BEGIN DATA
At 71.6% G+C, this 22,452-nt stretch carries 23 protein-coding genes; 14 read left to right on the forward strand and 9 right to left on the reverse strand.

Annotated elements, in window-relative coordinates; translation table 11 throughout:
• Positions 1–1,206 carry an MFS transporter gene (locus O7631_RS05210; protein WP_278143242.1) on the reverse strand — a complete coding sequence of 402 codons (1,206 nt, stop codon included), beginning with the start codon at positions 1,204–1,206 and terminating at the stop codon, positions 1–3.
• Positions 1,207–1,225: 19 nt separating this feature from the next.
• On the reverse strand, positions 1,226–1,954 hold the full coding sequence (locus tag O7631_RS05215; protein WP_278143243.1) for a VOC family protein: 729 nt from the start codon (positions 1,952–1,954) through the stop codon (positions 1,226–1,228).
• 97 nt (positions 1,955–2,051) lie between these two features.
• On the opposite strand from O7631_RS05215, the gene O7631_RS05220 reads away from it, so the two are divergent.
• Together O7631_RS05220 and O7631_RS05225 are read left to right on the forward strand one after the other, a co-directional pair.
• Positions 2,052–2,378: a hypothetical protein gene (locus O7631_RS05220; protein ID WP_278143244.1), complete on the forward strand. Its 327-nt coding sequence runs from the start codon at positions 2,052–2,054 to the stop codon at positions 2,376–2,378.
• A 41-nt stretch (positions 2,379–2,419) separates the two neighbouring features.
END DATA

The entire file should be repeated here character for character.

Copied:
At 71.6% G+C, this 22,452-nt stretch carries 23 protein-coding genes; 14 read left to right on the forward strand and 9 right to left on the reverse strand.

Annotated elements, in window-relative coordinates; translation table 11 throughout:
• Positions 1–1,206 carry an MFS transporter gene (locus O7631_RS05210; protein WP_278143242.1) on the reverse strand — a complete coding sequence of 402 codons (1,206 nt, stop codon included), beginning with the start codon at positions 1,204–1,206 and terminating at the stop codon, positions 1–3.
• Positions 1,207–1,225: 19 nt separating this feature from the next.
• On the reverse strand, positions 1,226–1,954 hold the full coding sequence (locus tag O7631_RS05215; protein WP_278143243.1) for a VOC family protein: 729 nt from the start codon (positions 1,952–1,954) through the stop codon (positions 1,226–1,228).
• 97 nt (positions 1,955–2,051) lie between these two features.
• On the opposite strand from O7631_RS05215, the gene O7631_RS05220 reads away from it, so the two are divergent.
• Together O7631_RS05220 and O7631_RS05225 are read left to right on the forward strand one after the other, a co-directional pair.
• Positions 2,052–2,378: a hypothetical protein gene (locus O7631_RS05220; protein ID WP_278143244.1), complete on the forward strand. Its 327-nt coding sequence runs from the start codon at positions 2,052–2,054 to the stop codon at positions 2,376–2,378.
• A 41-nt stretch (positions 2,379–2,419) separates the two neighbouring features.